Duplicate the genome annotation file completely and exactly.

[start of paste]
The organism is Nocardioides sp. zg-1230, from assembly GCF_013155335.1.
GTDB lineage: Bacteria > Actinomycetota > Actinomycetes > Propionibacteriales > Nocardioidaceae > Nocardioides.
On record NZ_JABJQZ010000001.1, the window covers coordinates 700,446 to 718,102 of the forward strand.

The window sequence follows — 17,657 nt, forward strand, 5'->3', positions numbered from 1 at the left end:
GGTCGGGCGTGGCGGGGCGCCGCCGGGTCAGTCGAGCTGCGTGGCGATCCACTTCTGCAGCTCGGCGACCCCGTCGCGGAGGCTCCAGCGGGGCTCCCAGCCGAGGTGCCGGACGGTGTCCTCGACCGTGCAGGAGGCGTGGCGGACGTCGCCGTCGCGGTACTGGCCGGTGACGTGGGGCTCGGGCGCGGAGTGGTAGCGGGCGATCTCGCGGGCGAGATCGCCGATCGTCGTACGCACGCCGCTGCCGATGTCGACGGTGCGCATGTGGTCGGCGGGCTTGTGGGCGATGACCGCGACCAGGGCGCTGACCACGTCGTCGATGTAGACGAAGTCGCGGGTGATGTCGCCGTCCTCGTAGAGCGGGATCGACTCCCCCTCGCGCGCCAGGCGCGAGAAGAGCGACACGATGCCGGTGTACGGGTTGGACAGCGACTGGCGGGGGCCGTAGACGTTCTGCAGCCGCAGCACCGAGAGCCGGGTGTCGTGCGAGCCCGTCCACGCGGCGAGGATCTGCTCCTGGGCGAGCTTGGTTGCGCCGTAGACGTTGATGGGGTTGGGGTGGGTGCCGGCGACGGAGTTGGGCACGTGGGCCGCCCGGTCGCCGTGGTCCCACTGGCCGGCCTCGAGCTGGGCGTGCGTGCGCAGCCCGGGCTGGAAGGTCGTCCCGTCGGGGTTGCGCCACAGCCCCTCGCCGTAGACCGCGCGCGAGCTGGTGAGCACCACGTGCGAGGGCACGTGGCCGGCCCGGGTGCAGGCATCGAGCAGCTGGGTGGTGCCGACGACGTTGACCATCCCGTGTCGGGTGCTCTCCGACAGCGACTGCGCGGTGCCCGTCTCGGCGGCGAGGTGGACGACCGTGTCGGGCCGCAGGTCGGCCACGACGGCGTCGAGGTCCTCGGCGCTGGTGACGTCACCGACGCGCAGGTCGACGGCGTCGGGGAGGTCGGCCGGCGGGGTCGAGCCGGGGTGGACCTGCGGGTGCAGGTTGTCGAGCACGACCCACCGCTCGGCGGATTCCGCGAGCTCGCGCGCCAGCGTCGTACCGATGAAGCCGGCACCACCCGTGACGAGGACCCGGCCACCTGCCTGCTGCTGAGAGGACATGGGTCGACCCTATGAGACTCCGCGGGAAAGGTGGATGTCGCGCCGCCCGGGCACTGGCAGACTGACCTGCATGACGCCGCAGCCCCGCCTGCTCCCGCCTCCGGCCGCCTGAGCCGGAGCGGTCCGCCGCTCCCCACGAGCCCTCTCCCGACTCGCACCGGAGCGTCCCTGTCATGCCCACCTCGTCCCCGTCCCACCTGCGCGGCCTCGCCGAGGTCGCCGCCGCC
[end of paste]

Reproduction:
The organism is Nocardioides sp. zg-1230, from assembly GCF_013155335.1.
GTDB lineage: Bacteria > Actinomycetota > Actinomycetes > Propionibacteriales > Nocardioidaceae > Nocardioides.
On record NZ_JABJQZ010000001.1, the window covers coordinates 700,446 to 718,102 of the forward strand.

The window sequence follows — 17,657 nt, forward strand, 5'->3', positions numbered from 1 at the left end:
GGTCGGGCGTGGCGGGGCGCCGCCGGGTCAGTCGAGCTGCGTGGCGATCCACTTCTGCAGCTCGGCGACCCCGTCGCGGAGGCTCCAGCGGGGCTCCCAGCCGAGGTGCCGGACGGTGTCCTCGACCGTGCAGGAGGCGTGGCGGACGTCGCCGTCGCGGTACTGGCCGGTGACGTGGGGCTCGGGCGCGGAGTGGTAGCGGGCGATCTCGCGGGCGAGATCGCCGATCGTCGTACGCACGCCGCTGCCGATGTCGACGGTGCGCATGTGGTCGGCGGGCTTGTGGGCGATGACCGCGACCAGGGCGCTGACCACGTCGTCGATGTAGACGAAGTCGCGGGTGATGTCGCCGTCCTCGTAGAGCGGGATCGACTCCCCCTCGCGCGCCAGGCGCGAGAAGAGCGACACGATGCCGGTGTACGGGTTGGACAGCGACTGGCGGGGGCCGTAGACGTTCTGCAGCCGCAGCACCGAGAGCCGGGTGTCGTGCGAGCCCGTCCACGCGGCGAGGATCTGCTCCTGGGCGAGCTTGGTTGCGCCGTAGACGTTGATGGGGTTGGGGTGGGTGCCGGCGACGGAGTTGGGCACGTGGGCCGCCCGGTCGCCGTGGTCCCACTGGCCGGCCTCGAGCTGGGCGTGCGTGCGCAGCCCGGGCTGGAAGGTCGTCCCGTCGGGGTTGCGCCACAGCCCCTCGCCGTAGACCGCGCGCGAGCTGGTGAGCACCACGTGCGAGGGCACGTGGCCGGCCCGGGTGCAGGCATCGAGCAGCTGGGTGGTGCCGACGACGTTGACCATCCCGTGTCGGGTGCTCTCCGACAGCGACTGCGCGGTGCCCGTCTCGGCGGCGAGGTGGACGACCGTGTCGGGCCGCAGGTCGGCCACGACGGCGTCGAGGTCCTCGGCGCTGGTGACGTCACCGACGCGCAGGTCGACGGCGTCGGGGAGGTCGGCCGGCGGGGTCGAGCCGGGGTGGACCTGCGGGTGCAGGTTGTCGAGCACGACCCACCGCTCGGCGGATTCCGCGAGCTCGCGCGCCAGCGTCGTACCGATGAAGCCGGCACCACCCGTGACGAGGACCCGGCCACCTGCCTGCTGCTGAGAGGACATGGGTCGACCCTATGAGACTCCGCGGGAAAGGTGGATGTCGCGCCGCCCGGGCACTGGCAGACTGACCTGCATGACGCCGCAGCCCCGCCTGCTCCCGCCTCCGGCCGCCTGAGCCGGAGCGGTCCGCCGCTCCCCACGAGCCCTCTCCCGACTCGCACCGGAGCGTCCCTGTCATGCCCACCTCGTCCCCGTCCCACCTGCGCGGCCTCGCCGAGGTCGCCGCCGCC